Serbia announced the introduction of visas for citizens of India and Guinea-Bissau from January 1

Serbia announced the introduction of visas for citizens of India and Guinea-Bissau from January 1

Under the new rules, Indian citizens who intend to enter Serbia on or after January 1, 2023 must first apply for a visa at the Serbian Embassy in New Delhi or in their country of residence.

This measure is being introduced by Belgrade in an attempt to align its visa policy with that of the EU and prevent illegal migration.

Prior to these changes, holders of Indian passports were not required to complete a questionnaire and apply for a visa to enter Serbia for up to 30 days within one year.

The Embassy clarified that those citizens of India who have a valid Schengen visa, UK visa, US visa, or residence permit in these countries can enter the Republic of Serbia without a visa for up to 90 days within a six-month period and within the validity period of said visas or residence permits.

In addition to India and Guinea-Bissau, Serbia has abolished the visa-free regime with Tunisia and Burundi.

In recent years, Serbia has experienced a sharp increase in the number of refugees from different countries, especially Cubans — their number has increased from 36 to 339. However, the record flow comes from Turkey. The growth from 1,653 to 6 186 citizens of this country has alarmed both Serbia and the European Union.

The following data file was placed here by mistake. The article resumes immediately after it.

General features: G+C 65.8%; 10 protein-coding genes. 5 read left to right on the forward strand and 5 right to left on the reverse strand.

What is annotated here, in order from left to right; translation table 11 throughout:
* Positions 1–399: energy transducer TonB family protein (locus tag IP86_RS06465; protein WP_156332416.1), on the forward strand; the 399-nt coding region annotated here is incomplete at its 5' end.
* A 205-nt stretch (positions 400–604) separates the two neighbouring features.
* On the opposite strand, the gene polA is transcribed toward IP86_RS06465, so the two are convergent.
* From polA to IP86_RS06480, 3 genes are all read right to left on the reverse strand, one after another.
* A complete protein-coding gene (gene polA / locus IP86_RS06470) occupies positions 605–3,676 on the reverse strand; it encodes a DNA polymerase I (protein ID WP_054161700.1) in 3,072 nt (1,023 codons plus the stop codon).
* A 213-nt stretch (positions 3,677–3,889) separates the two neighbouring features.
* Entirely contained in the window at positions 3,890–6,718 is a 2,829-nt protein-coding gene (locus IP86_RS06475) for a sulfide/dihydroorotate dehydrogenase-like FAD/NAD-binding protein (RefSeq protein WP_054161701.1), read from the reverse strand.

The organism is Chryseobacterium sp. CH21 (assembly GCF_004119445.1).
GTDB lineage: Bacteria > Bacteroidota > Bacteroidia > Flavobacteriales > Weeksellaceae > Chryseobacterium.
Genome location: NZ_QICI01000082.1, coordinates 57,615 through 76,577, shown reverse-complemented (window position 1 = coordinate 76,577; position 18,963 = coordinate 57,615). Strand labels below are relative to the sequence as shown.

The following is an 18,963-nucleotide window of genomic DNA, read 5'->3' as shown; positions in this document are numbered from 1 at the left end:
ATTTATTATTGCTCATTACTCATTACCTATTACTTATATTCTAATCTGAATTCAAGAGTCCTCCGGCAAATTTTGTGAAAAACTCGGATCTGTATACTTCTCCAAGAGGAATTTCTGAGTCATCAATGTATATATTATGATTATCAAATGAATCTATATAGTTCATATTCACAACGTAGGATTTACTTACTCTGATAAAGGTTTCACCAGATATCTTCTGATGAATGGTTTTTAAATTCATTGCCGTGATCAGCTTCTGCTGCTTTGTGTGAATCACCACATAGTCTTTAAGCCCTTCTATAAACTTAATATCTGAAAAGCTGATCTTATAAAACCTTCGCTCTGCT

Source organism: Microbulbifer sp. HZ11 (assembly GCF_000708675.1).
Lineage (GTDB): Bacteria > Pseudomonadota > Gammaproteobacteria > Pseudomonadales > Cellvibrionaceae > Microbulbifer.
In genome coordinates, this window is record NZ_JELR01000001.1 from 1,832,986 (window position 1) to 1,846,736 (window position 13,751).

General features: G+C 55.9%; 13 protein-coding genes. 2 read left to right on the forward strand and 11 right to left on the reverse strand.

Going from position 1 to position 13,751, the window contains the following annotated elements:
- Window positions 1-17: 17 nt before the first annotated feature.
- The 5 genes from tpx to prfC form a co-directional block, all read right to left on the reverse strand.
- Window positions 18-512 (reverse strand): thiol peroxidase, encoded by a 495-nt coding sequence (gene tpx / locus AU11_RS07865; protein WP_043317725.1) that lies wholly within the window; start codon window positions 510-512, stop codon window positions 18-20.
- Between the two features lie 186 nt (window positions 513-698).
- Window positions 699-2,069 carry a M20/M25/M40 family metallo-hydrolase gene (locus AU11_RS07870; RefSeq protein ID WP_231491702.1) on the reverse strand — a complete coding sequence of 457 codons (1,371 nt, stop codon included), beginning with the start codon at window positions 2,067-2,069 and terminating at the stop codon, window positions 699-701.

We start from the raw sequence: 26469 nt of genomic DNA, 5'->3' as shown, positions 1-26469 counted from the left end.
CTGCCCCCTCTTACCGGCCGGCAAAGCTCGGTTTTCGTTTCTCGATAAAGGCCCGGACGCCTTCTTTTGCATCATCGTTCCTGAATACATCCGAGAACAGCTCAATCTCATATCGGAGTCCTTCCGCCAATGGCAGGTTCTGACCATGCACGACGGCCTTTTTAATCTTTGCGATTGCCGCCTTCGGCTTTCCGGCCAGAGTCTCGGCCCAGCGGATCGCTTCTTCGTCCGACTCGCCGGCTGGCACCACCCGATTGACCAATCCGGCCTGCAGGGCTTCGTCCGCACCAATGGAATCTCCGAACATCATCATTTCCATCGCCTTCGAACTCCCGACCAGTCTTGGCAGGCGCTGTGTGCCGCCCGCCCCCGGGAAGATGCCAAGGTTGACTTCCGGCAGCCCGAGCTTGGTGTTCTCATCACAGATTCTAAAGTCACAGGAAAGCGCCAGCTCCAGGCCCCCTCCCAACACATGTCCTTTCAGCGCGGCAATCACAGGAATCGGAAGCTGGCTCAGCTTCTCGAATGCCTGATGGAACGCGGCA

Moreover, the number of arrivals from India has increased dramatically during this time — from 557 to 4 469. This is the result of the actions of the Belgrade authorities aimed at preventing the country from becoming a migration gateway.

Turkey, India, Tunisia, Cuba and Burundi account for 2.5 percent of illegal border crossings recorded during 2021 on the Western Balkan Route, which has increased by 20 percent this year.

Now Currently, Serbia has visa-free agreements with Azerbaijan, Armenia, Bahrain, Bolivia, Indonesia, Kazakhstan, Qatar, China, Cuba, Kuwait, Kyrgyzstan, Mongolia, Oman, Suriname, Turkey and Jamaica. In addition, citizens of Russia and Belarus can travel to Serbia without a visa for up to 30 days.

The European Union external border security agency Frontex reports that 61 percent of 36,500 crossings boundaries registered in October 2021 — this is a total of 22,300 detections — were recorded on the Western Balkan route, the most affected route in the last three months. Most of the “guests” who arrived — from Burundi, Afghanistan and Iraq.

The same Western Balkan route has the highest number of illegal border crossings since 2015, when the migration crisis peaked.

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